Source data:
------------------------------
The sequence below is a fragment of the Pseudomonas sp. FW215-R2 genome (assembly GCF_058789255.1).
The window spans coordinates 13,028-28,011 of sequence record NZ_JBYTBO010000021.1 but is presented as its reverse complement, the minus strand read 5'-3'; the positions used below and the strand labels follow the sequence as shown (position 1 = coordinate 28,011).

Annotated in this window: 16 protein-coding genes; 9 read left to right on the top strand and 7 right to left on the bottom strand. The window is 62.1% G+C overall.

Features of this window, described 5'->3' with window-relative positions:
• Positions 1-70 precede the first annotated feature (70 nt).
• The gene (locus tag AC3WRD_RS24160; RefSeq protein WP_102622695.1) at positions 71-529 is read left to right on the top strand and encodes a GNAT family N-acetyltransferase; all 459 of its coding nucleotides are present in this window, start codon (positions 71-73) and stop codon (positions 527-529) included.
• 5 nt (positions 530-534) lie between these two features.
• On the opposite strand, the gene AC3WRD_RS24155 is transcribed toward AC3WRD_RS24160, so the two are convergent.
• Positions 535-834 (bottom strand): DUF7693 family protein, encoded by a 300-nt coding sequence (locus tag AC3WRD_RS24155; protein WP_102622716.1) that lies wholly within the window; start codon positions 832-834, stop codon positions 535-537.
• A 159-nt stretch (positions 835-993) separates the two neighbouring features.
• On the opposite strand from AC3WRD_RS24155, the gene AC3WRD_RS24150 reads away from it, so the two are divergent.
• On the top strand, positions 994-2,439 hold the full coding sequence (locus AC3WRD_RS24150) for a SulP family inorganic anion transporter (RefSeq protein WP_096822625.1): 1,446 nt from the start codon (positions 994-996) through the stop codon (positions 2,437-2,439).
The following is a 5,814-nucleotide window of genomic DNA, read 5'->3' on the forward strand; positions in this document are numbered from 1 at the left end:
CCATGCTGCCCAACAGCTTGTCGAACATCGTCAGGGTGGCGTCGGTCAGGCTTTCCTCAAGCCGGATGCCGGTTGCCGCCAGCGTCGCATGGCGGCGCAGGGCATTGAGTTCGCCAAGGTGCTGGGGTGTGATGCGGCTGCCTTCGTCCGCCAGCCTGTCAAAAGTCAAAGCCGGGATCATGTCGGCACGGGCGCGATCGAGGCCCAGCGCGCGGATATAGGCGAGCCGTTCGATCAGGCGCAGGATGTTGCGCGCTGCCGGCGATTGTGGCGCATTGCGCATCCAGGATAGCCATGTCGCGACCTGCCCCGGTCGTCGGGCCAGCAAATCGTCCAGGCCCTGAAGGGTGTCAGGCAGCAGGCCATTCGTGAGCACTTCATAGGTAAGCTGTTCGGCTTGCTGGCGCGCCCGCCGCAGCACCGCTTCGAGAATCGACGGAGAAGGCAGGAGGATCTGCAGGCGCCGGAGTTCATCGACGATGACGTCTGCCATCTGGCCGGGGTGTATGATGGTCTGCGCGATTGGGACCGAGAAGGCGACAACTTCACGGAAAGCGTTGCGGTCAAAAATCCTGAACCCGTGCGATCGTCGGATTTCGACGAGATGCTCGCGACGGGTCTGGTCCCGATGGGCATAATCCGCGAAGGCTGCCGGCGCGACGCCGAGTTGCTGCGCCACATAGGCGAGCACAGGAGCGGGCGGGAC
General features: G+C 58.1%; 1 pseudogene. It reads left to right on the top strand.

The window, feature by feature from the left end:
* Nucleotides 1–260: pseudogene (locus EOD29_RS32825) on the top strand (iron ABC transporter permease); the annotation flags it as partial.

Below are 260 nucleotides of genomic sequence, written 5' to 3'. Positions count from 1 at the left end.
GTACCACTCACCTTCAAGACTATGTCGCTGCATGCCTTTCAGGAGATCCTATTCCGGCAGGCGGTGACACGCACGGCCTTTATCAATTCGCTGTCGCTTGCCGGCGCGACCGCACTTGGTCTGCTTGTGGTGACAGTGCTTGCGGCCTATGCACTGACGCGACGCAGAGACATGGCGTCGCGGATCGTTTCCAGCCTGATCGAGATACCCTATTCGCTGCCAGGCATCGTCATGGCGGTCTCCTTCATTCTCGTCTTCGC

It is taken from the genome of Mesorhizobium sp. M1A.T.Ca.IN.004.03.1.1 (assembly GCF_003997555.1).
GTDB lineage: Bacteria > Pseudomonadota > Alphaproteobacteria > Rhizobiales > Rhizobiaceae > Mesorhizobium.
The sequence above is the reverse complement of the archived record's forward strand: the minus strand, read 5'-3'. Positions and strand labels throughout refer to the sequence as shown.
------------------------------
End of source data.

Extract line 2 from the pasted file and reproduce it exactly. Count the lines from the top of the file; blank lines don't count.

The window spans coordinates 13,028-28,011 of sequence record NZ_JBYTBO010000021.1 but is presented as its reverse complement, the minus strand read 5'-3'; the positions used below and the strand labels follow the sequence as shown (position 1 = coordinate 28,011).